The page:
In grade 10 I decided to take drama class as my fine arts requirement, it was the first year it was being offered at my school and I thought – ok, drama! Let’s do this!
That first week of class we played a lot of ice breakers, learned some theory, and learned the game, freeze. (Which incidentally is a great game for camp too!)
Here’s how the game works:
Everyone sits in a circle; two people stand in the middle of the circle and start acting out a scene, anyone from the circle can shout out “freeze” at any time and the two actors stop what they’re doing and hold their position.
The person who interrupted them must tap either of them on the shoulder and replace them holding the exact same position. When the actors unfreeze they are in a new scenario (that makes sense based on the position the actors were frozen in) and must act that out until someone yells “freeze” again.
For example: The two actors in the middle are in a scene about making a cake and the oven catches on fire, someone from the circle yells “freeze”, replaces one of the actors, and when they resume play they are in a scene where they are bandits riding horses after robbing a bank.
It’s a fun game, try it with your campers.
But here’s the really cool thing about the game.
My drama teacher explained that in order for this game to work, we need to embrace whatever scene is thrown at us, we just have to go with it, we have to say “yes”.
We then have to build on that “yes”, to contribute to the scene; we have to say “…and…”
And that my friends, is the basic rule of improv, say “Yes, and…”
I’ve been thinking about this a lot lately, and I’ve really embraced the “Yes, and…” philosophy in my life.
I’ve been saying “Yes!” to a lot of opportunities lately, and some pretty cool stuff has been happening because of that, and I think that as leaders we need to say “yes” more often.
So I challenge you to adopt the “Yes, and…” philosophy at your camp and in your life. Let’s try to say yes to our staff and campers as much as possible, they have some phenomenal ideas, let’s look for ways to make them work.
Now, I know that you obviously can’t say yes to everything, because your staff will come up with things like “Hey, we should let the campers swim unsupervised/ fill the dining hall with jello and bubbles for an all camp Royal Rumble/ install a staff only hot tub…” but you don’t have to say “no” to those things either (well, not a hard no at least)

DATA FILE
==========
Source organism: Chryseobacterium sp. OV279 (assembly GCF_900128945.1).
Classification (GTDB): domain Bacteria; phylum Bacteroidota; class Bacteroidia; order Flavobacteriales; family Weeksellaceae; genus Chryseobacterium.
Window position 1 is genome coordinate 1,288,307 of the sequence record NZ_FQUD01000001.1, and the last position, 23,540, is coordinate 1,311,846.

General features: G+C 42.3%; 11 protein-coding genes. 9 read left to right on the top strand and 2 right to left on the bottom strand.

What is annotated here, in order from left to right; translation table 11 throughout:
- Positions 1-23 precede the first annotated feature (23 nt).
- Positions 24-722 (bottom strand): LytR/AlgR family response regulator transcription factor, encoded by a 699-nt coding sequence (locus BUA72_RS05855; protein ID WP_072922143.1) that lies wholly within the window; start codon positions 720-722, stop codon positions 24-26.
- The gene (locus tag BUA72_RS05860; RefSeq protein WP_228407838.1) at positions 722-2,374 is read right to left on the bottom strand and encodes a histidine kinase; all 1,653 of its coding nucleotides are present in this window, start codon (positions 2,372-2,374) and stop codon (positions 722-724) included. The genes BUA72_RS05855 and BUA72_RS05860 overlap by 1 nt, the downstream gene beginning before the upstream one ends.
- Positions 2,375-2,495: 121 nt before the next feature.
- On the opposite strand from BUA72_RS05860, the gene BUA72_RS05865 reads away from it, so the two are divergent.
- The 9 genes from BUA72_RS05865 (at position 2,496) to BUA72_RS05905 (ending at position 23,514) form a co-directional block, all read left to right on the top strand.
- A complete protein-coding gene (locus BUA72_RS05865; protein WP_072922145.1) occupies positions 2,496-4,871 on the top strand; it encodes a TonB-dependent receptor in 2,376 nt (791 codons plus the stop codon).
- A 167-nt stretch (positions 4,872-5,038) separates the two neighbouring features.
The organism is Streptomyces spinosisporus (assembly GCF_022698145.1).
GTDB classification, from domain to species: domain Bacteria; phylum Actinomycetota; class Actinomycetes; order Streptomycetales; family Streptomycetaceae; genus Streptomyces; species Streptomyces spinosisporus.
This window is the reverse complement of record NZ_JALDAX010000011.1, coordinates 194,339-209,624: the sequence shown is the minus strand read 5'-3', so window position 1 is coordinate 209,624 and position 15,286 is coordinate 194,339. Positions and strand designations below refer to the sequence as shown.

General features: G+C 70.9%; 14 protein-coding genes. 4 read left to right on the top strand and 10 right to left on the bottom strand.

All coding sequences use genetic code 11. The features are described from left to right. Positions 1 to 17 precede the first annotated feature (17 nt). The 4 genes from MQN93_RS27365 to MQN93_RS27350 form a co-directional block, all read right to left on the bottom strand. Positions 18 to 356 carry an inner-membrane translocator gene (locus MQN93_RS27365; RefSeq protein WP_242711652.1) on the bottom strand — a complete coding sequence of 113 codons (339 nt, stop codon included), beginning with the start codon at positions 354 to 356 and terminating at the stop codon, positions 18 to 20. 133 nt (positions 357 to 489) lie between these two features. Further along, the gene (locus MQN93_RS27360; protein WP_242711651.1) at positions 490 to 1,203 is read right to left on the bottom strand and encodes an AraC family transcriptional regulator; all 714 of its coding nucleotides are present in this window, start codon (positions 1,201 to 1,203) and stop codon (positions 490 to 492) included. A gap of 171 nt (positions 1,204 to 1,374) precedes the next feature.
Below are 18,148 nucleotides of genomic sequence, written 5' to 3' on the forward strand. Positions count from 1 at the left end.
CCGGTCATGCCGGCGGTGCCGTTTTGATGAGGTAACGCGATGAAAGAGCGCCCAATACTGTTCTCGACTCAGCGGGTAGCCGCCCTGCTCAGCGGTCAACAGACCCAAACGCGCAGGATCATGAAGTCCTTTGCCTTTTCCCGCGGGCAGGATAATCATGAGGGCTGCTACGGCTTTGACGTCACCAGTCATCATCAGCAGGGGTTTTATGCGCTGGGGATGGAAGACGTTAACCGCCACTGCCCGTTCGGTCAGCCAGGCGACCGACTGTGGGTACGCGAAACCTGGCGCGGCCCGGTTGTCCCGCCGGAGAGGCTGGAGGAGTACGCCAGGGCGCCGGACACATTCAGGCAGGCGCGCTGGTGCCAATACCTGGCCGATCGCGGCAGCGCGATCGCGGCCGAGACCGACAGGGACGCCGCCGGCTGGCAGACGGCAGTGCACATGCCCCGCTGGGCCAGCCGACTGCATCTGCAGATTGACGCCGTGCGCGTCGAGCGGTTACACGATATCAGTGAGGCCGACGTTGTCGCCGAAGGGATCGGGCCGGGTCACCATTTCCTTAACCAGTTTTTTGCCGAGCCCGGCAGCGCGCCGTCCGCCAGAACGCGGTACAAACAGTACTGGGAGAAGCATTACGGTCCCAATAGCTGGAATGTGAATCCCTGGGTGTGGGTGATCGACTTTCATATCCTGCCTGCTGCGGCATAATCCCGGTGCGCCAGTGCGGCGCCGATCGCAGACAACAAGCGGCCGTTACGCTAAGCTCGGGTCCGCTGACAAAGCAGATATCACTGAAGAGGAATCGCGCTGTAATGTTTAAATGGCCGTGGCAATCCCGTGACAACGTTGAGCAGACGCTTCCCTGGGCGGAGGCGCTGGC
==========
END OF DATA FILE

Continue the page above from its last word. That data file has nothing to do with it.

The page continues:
To those suggestions I would say “Hey! Thanks so much for your suggestion, I love that you’re so enthusiastic and thinking about ways to improve camp! Can you think of a few other ways we can encourage camper independence/ create a super fun all camp activity/ cultivate staff bonding, and then we can chat about it some more?
Then when they had some other suggestions I would walk them through some of the ideas, “ok, tell me more about your jello, bubbles, Royal Rumble plan” * and hopefully be able to walk them to an idea that is less dangerous, wasteful, and destructive to camp property – like a carnival with a jello toss, pudding drop, or dunk tank.
With the hot tub idea I might say “Yes!” We have $30.00 in the budget for something like that, can you come up with something? To which I would hope they’d show up with some kiddie pools, filled with hot water and bubbles, rubber ducks, and water wings for some hilarious staff bonding moments.
So the “Yes… and” idea doesn’t mean that you have to blindly say yes to everything, it’s just a great way of making sure you’re not missing out on some amazing opportunities.
I’d love to hear about how you embrace the “yes, and…” philosophy and how it’s impacted your life/ career/ leadership style. Tell me about it in the comment section below.
*Are these types of phrases uttered in any other profession? I love my job.